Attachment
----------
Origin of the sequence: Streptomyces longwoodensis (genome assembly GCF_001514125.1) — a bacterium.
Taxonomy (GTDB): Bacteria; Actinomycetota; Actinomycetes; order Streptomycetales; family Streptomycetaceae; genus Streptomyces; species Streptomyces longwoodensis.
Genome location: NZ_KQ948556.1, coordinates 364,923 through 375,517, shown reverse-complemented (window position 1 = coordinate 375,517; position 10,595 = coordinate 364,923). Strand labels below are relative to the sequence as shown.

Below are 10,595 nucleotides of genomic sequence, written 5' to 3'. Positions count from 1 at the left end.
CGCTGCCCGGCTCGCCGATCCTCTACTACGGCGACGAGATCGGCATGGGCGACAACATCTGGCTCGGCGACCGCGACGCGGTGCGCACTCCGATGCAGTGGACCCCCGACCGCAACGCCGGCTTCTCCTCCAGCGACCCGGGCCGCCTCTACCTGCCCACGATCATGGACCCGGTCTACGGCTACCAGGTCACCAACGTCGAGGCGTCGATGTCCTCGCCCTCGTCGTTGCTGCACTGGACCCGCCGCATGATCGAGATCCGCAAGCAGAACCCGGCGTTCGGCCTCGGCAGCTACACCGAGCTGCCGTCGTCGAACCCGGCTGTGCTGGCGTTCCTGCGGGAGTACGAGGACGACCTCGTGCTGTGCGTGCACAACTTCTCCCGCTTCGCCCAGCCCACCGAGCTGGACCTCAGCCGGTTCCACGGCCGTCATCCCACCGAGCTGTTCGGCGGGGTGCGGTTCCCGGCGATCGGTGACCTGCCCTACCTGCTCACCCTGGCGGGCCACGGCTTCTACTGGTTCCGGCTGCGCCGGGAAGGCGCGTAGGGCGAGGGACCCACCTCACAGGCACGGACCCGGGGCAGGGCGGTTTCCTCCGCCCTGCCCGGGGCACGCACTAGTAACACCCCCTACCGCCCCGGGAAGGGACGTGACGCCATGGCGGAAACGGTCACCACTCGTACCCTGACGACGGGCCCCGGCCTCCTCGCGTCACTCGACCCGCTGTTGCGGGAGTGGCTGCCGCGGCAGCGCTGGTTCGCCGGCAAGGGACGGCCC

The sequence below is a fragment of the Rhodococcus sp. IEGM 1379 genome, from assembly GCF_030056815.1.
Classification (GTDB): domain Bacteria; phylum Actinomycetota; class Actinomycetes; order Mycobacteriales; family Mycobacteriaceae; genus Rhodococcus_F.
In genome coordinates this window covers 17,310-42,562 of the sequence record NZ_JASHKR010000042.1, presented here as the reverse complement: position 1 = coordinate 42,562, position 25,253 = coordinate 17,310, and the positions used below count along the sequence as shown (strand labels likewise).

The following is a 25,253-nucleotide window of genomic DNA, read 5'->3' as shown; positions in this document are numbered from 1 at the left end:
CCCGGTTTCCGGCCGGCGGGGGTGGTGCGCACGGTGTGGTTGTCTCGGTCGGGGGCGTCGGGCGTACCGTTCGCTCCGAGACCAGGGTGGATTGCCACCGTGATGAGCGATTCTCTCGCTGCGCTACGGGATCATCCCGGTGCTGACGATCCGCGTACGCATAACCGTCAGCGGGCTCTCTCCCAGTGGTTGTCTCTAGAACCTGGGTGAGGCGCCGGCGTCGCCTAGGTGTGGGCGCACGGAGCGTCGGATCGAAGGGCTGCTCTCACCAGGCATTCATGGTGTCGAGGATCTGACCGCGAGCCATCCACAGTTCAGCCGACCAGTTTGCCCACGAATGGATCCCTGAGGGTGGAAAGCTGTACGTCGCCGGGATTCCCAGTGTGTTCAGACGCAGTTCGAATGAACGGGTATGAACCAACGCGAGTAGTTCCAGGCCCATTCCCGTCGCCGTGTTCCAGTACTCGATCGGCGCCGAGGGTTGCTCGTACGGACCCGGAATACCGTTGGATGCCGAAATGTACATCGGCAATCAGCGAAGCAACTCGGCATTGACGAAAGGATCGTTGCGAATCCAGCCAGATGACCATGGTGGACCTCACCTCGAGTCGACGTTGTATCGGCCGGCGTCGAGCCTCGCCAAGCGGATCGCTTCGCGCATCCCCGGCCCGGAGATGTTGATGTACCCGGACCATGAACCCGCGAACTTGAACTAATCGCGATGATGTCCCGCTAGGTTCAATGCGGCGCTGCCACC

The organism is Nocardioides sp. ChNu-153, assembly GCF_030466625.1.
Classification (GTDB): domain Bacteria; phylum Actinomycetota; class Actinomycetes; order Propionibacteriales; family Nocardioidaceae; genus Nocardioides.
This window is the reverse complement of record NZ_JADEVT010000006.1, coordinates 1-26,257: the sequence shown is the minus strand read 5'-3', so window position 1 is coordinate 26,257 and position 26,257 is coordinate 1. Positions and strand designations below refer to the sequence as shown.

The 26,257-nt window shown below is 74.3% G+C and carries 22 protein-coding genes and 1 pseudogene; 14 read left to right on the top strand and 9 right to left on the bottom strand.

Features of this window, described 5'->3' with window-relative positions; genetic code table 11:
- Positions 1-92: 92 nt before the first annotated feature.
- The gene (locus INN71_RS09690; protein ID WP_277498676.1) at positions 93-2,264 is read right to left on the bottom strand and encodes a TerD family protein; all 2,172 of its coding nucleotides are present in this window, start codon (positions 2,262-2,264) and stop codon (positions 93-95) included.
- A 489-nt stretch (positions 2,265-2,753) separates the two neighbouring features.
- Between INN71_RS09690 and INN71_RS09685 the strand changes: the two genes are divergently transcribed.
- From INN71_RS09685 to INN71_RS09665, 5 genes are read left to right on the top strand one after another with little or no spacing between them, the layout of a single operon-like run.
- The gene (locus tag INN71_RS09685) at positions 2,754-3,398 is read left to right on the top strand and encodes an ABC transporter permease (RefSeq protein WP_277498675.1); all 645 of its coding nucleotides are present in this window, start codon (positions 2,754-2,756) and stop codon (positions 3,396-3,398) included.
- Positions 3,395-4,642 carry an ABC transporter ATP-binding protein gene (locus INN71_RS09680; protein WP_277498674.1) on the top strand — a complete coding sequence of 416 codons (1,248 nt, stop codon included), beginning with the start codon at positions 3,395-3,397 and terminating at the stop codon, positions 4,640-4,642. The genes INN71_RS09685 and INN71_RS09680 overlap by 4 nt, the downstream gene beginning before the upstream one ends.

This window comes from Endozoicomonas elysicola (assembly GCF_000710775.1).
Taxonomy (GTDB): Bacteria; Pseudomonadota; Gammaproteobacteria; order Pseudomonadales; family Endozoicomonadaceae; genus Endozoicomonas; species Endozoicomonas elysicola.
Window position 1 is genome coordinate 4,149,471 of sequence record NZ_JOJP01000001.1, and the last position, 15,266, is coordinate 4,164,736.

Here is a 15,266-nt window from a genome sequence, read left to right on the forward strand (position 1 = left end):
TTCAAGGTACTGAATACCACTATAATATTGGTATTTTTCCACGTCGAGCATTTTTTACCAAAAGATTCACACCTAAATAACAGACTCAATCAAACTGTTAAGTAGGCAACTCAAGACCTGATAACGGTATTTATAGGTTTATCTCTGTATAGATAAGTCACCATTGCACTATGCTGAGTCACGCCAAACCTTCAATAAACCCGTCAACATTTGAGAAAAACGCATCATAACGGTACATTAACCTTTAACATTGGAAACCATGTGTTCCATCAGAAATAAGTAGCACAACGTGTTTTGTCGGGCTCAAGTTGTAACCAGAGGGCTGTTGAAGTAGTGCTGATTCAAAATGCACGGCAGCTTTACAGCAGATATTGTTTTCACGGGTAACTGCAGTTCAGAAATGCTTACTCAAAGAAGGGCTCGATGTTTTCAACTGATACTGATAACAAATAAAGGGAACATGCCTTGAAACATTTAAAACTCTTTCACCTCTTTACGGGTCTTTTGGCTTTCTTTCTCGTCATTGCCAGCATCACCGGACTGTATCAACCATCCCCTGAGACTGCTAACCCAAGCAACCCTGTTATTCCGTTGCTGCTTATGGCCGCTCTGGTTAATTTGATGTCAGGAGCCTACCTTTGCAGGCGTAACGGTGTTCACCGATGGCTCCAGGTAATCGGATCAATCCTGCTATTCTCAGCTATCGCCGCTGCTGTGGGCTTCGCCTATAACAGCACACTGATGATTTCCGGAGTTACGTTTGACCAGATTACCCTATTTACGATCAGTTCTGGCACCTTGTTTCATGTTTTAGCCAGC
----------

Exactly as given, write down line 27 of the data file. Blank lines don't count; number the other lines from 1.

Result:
TTCAAGGTACTGAATACCACTATAATATTGGTATTTTTCCACGTCGAGCATTTTTTACCAAAAGATTCACACCTAAATAACAGACTCAATCAAACTGTTAAGTAGGCAACTCAAGACCTGATAACGGTATTTATAGGTTTATCTCTGTATAGATAAGTCACCATTGCACTATGCTGAGTCACGCCAAACCTTCAATAAACCCGTCAACATTTGAGAAAAACGCATCATAACGGTACATTAACCTTTAACATTGGAAACCATGTGTTCCATCAGAAATAAGTAGCACAACGTGTTTTGTCGGGCTCAAGTTGTAACCAGAGGGCTGTTGAAGTAGTGCTGATTCAAAATGCACGGCAGCTTTACAGCAGATATTGTTTTCACGGGTAACTGCAGTTCAGAAATGCTTACTCAAAGAAGGGCTCGATGTTTTCAACTGATACTGATAACAAATAAAGGGAACATGCCTTGAAACATTTAAAACTCTTTCACCTCTTTACGGGTCTTTTGGCTTTCTTTCTCGTCATTGCCAGCATCACCGGACTGTATCAACCATCCCCTGAGACTGCTAACCCAAGCAACCCTGTTATTCCGTTGCTGCTTATGGCCGCTCTGGTTAATTTGATGTCAGGAGCCTACCTTTGCAGGCGTAACGGTGTTCACCGATGGCTCCAGGTAATCGGATCAATCCTGCTATTCTCAGCTATCGCCGCTGCTGTGGGCTTCGCCTATAACAGCACACTGATGATTTCCGGAGTTACGTTTGACCAGATTACCCTATTTACGATCAGTTCTGGCACCTTGTTTCATGTTTTAGCCAGC